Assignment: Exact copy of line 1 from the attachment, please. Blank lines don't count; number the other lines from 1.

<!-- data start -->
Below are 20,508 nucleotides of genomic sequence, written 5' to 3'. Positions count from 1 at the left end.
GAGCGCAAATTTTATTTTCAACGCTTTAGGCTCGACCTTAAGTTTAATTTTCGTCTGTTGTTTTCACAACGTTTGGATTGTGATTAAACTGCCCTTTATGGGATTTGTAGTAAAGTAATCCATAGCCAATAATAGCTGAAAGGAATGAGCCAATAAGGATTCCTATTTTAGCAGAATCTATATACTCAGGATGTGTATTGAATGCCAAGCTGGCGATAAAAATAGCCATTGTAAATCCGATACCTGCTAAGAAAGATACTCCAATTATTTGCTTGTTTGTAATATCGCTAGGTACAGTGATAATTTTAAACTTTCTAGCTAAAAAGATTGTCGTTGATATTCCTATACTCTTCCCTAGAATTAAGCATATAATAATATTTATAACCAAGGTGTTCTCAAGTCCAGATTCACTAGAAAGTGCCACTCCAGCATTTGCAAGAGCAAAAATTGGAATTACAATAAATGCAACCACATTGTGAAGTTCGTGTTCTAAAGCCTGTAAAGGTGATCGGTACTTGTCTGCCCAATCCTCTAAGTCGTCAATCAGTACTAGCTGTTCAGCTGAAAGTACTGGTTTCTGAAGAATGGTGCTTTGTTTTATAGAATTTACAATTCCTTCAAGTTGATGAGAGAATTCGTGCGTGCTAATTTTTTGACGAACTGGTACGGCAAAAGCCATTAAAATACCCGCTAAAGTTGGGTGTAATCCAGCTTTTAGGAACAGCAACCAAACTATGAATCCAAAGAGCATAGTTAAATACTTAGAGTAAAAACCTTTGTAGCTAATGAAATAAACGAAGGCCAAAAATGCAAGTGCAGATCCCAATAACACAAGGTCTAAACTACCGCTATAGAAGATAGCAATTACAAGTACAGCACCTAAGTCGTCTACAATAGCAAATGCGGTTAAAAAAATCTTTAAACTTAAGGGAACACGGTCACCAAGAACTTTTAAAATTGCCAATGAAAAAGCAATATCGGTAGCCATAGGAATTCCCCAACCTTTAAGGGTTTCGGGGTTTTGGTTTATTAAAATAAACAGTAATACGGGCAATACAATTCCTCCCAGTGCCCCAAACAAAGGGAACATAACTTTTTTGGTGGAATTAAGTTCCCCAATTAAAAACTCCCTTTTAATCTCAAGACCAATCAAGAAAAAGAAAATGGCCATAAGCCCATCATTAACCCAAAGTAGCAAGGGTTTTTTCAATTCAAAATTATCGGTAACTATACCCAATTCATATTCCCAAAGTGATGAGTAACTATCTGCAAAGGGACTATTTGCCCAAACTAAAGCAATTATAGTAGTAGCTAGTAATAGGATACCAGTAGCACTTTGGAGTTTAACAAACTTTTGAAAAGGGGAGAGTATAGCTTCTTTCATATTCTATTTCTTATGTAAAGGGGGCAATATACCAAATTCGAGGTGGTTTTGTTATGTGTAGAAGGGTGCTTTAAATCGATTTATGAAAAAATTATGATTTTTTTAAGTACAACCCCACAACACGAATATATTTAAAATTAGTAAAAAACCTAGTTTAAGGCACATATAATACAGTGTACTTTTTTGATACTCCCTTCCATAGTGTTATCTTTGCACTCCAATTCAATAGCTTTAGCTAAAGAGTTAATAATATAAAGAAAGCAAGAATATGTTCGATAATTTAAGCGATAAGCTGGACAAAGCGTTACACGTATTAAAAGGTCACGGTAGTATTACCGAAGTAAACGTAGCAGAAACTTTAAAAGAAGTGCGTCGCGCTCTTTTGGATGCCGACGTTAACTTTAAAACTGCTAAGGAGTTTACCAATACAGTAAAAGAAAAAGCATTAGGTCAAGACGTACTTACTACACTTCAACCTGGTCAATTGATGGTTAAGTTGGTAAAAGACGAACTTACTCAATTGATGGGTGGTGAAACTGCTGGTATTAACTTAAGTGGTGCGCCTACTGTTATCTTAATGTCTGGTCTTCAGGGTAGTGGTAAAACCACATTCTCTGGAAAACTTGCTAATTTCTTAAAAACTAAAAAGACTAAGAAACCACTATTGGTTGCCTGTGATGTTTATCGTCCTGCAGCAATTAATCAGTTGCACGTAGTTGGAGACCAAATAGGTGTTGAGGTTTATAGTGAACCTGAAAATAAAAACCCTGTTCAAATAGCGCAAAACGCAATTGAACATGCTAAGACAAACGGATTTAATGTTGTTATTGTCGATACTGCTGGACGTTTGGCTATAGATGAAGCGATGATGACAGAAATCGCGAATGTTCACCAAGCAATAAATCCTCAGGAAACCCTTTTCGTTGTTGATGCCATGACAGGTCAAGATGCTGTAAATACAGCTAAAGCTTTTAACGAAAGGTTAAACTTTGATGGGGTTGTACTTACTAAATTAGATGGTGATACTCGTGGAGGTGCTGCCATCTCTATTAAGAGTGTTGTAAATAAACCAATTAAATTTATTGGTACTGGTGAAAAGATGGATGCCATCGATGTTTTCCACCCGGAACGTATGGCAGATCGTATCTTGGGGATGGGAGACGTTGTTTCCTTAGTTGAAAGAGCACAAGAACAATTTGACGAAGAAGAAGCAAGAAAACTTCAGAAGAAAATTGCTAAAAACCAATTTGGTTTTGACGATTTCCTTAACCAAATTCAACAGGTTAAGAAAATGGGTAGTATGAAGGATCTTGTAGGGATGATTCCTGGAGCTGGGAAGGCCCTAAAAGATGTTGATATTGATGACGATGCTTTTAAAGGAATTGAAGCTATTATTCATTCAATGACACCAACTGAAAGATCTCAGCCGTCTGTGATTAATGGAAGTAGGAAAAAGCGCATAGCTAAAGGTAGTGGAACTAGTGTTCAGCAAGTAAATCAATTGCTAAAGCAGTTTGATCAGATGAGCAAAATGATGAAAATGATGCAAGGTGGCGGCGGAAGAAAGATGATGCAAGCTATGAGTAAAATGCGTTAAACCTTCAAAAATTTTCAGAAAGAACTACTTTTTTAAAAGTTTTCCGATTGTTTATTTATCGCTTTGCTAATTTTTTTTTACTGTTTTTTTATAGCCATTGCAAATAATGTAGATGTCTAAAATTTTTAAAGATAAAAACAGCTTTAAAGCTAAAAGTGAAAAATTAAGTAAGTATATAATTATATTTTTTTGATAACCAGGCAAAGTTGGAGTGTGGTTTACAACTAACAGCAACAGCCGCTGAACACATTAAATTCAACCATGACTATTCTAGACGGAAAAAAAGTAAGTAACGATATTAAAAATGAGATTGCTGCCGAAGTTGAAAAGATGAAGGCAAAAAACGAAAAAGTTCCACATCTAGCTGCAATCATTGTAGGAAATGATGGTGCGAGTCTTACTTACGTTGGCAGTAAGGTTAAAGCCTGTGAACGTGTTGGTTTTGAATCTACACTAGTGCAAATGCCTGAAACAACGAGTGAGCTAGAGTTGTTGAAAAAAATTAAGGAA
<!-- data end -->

Below are 20,508 nucleotides of genomic sequence, written 5' to 3'. Positions count from 1 at the left end.